5 Things You Should Know About Soy Milk

updated Dec 17, 2019
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(Image credit: Rob Hainer)

If you’re lactose-intolerant, vegan, or just dairy-sensitive, the wild world of non-dairy milks out there can be overwhelming. Not too long ago, soy milk was the primary alternative to cow’s milk, but is it the best mylk out there?

Soy milk, like all milks, comes with some persuasive pros. It also has some drawbacks. This is the nuanced non-dairy world in which we live. Here’s what you should know.

1. It’s lactose-free.

On the bright side, soy milk is lactose-free — a non-negotiable if you’re lactose-intolerant.

2. It’s a good source of protein.

Soy milk is also the only existing alternative milk that can go head-to-head with cow’s milk on protein: Per U.S. News and World Reports’ breakdown, it has exactly the same amount as cow’s milk, at an estimated 8 grams. (the New York Times, looking at the label for Westsoy organic unsweetened plain soy milk, puts it at 9.)

3. It’s not a good source of calcium.

On the other hand, soy milk contains no calcium on its own. This may seem like a con, but there are two other factors to consider: 1) You can buy it fortified, which brings it up to the same level as cow’s milk, and 2) Our obsession with the bone-strengthening benefits of calcium may be somewhat overblown. In fact, it’s possible most of us are getting plenty of calcium — it’s just that we’re not absorbing it.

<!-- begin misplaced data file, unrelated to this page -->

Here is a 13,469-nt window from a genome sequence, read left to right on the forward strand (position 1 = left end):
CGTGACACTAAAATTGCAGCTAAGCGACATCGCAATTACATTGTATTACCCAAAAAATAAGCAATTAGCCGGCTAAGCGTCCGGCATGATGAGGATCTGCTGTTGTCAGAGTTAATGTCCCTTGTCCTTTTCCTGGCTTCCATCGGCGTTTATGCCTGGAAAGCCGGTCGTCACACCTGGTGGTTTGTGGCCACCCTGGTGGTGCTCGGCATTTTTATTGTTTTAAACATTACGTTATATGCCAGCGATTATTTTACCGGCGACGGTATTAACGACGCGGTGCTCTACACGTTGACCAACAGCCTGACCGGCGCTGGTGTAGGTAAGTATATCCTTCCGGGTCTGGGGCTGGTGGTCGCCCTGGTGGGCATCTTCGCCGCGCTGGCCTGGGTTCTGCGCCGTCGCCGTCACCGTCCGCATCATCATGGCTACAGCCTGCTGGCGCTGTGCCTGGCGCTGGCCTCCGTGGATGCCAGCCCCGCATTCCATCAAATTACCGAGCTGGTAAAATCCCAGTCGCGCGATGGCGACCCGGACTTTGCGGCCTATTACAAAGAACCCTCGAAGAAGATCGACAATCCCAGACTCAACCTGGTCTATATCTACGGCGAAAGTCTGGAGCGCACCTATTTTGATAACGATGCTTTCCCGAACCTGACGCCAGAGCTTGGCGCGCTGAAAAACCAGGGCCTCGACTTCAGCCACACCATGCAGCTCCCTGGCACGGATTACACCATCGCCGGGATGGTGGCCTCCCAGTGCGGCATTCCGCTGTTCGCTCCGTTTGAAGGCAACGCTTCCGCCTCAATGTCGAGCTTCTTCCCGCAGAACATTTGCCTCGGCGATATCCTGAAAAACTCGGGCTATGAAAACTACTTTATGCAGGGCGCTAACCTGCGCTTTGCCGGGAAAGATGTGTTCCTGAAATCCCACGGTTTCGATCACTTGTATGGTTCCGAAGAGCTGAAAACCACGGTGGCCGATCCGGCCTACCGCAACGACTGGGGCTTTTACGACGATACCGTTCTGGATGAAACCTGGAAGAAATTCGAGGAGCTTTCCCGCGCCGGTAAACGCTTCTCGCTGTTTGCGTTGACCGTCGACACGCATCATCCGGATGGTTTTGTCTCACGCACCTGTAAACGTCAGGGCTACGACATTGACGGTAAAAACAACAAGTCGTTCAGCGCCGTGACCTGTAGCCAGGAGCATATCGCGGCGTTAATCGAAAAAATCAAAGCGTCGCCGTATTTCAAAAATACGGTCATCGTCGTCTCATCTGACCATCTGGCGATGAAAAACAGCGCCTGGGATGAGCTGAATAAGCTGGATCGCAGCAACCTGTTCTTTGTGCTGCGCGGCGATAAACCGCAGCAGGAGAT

Why? Because we’re actually consuming too much protein. “High-protein foods such as meat, eggs, and dairy make excessive demands on the kidneys, which in turn leach calcium from the body,” the Guardian explains, suggesting that instead of increasing our calcium intake, we should be cutting back on protein.

By that logic, dairy products don’t help prevent osteoporosis, the Guardian says — they actually help cause it. That could help explain why some demographic groups who traditionally eat very little dairy and get all their calcium from vegetables — people in China, for example — actually have very low rates of osteoporosis. American women, meanwhile — some the the biggest consumers of calcium in the world — also have some of the highest rates of osteoporosis.

Bottom line: Your calcium-free soy milk? It might not be such a big deal after all.

4. It contains phytoestrogens.

So what about the buzzy idea that soy messes your hormones? Soy contains phytoestrogens, which are natural compounds that chemically resemble estrogen. That’s raised some concerns about dips in testosterone levels and lowered sperm counts in men, and trouble for women with estrogen-sensitive breast cancers. But according to an explainer in the New York Times, those fears aren’t all that founded — at least, not yet.

“A number of clinical studies in men have cast doubt on the notion that eating soy influences testosterone levels to any noticeable extent. And most large studies of soy intake and breast cancer rates in women have not found that it causes any harm,” says Dr. Anna H. Wu of the Keck School of Medicine at the University of Southern California. In fact, work by Dr. Wu and others has found that women who consume the equivalent of about one to two servings of soy daily have a reduced risk of receiving a diagnosis of breast cancer and of its recurrence.

5. It probably has added sugar.

Okay, so the lack of calcium and phytoestrogens may be no big deal, but one thing to definitely watch out for with soy milk? Added sugar. To mimic the natural, lactose-provided sweetness of milk, a lot of soy milks have added sugar. That’s not necessarily a deal-breaker, but depending on your diet and your taste, it does mean it could be worth investigating the unsweetened options.

Do you drink non-dairy milk? Do you prefer soy or another alternative?